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Man attacked with wooden sword in Chester pub assault

Published date: 03 June 2014 |
Published by: Staff reporter
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A MAN beat a friend’s love rival with an ornamental wooden sword in front of shocked diners at a Chester pub, a court heard.

James Swindells claimed he leapt into action at the Wheatsheaf Inn on Parkgate Road, Mollington, to defend Dylan Sanger, who had become involved in a “scuffle”.

The 21-year-old said he initially thought the object was an umbrella, but later admitted brandishing it as a weapon and pleaded guilty to affray.

Chester Crown Court heard yesterday that dozens of people, including families and children, had been enjoying a Sunday carvery when violence broke out at about 4.30pm on October 20 last year.

Some terrified witnesses told police they mistook the wooden sword for a machete.

Swindells, of Cavendish Close, Warrington, was sentenced to six months in prison for affray and three months for possessing an offensive weapon, with the terms to run concurrently.

The Recorder Elgan Edwards also ordered him to serve six months of a previously suspended eight-month sentence.

Father-of-one Sanger, 27, of Joseph Groome Towers, Ellesmere Port, was handed a six-month prison term for affray.

Mr Edwards told the pair: “It is disgraceful that you got yourselves involved in this offence of violence when people were there having a pleasant time in a public house in this city. This kind of conduct will not be tolerated.”

The court heard that the two men had turned up to the pub for a Sunday roast without knowing Sanger’s rival, with whom he had a “young lady in common”, would be there.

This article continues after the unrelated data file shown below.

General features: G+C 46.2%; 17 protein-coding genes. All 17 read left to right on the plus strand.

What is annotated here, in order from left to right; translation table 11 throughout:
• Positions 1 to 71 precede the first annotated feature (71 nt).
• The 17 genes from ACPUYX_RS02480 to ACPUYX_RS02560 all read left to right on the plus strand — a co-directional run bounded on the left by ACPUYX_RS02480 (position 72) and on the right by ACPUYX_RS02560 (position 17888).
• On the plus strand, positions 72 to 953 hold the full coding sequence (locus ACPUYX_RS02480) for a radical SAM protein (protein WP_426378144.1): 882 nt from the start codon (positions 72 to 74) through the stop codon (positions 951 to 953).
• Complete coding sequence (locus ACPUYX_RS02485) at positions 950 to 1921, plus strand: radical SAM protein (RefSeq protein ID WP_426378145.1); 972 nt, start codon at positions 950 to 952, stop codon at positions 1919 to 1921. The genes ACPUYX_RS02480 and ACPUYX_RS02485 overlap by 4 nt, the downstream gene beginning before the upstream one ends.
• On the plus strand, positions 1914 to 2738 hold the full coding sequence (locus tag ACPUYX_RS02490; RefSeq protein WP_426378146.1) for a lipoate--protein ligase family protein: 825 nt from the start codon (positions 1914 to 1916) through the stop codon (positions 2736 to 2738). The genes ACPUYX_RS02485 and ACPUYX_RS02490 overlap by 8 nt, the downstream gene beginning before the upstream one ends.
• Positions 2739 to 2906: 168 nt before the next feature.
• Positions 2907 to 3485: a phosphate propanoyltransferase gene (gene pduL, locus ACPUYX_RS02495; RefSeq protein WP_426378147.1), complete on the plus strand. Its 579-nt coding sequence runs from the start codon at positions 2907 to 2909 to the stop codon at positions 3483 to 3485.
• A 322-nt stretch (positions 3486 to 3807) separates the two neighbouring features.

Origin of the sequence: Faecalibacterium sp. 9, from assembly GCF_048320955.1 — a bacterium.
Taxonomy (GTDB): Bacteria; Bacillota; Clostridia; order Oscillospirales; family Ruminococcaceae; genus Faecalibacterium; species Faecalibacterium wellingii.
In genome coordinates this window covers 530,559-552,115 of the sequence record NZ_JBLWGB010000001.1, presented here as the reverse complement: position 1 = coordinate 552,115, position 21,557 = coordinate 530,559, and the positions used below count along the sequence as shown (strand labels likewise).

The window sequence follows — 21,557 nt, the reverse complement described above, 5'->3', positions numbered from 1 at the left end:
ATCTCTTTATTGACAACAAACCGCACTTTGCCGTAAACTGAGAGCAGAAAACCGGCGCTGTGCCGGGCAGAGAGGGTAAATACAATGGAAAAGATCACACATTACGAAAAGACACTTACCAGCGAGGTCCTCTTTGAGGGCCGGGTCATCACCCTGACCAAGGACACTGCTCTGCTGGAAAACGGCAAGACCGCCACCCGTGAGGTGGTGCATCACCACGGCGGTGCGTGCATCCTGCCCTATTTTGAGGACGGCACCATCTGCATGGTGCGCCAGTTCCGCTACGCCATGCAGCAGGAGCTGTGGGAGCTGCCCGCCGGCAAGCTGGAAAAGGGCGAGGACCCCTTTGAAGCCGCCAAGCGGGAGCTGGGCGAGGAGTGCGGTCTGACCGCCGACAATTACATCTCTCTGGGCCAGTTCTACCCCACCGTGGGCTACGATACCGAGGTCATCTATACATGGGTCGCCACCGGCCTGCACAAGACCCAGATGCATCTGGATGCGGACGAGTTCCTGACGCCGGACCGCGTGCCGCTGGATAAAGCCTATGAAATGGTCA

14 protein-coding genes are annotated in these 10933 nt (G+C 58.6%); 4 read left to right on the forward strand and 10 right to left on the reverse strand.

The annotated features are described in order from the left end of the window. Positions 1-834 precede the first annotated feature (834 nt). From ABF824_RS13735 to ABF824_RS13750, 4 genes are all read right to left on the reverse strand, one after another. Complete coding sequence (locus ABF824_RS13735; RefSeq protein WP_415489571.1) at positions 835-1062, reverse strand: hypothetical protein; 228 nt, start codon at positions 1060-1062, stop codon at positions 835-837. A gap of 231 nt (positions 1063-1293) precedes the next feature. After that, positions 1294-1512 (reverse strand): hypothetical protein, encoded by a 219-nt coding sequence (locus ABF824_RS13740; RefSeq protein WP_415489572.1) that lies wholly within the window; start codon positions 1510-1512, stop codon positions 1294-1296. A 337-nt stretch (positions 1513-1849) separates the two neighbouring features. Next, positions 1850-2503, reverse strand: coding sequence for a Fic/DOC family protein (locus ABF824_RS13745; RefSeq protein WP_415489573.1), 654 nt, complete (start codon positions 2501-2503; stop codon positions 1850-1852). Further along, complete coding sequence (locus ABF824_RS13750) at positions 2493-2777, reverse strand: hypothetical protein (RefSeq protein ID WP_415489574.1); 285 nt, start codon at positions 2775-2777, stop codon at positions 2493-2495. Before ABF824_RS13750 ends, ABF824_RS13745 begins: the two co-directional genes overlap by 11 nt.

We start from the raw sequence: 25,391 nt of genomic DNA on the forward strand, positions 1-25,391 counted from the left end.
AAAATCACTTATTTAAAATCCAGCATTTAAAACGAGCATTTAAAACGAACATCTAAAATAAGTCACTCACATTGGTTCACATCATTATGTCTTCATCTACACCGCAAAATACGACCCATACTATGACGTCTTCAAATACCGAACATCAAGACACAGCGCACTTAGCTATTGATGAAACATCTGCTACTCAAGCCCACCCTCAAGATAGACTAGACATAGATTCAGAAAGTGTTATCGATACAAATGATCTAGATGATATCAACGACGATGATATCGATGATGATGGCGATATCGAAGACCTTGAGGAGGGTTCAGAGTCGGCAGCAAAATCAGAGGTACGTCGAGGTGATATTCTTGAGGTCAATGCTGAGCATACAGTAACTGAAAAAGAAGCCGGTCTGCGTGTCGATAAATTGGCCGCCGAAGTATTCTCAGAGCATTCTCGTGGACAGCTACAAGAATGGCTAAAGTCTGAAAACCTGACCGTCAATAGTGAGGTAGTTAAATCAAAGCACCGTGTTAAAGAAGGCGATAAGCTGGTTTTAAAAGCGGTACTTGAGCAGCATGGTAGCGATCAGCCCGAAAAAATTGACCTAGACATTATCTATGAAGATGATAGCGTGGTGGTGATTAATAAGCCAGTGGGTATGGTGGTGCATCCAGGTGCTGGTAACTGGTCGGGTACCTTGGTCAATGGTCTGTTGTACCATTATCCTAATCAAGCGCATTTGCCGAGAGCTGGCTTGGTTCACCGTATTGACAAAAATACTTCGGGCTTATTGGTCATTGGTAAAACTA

They exchanged words and took their argument outside – but CCTV footage played in court showed the brawl spill back inside the reception and dining area of the pub.

Swindells was seen brandishing the ornamental sword and striking the victim with it several times.

Defending Swindells, Adrian Evans, said: “He saw the co-defendant [Sanger] in a fight and reacted instinctively to protect his friend from the rather larger man. He accepts he went too far and that he put other members of the public enjoying their meals in fear, and he apologises for that and is remorseful.”

Swindells had been in custody since February 18 and had been taking anger management classes and other activities in a bid to turn his life around, he said.

Christopher Hunt, defending Sanger, said no one was hurt in the fight, describing it as more of a “scuffle”.

He added: “He very much regrets his involvement and is ashamed of his behaviour.”

Both have a string of previous convictions, including possession of an imitation firearm and resisting a police officer for Swindells, and robbery, burglary and possession of a stun gun for Sanger.

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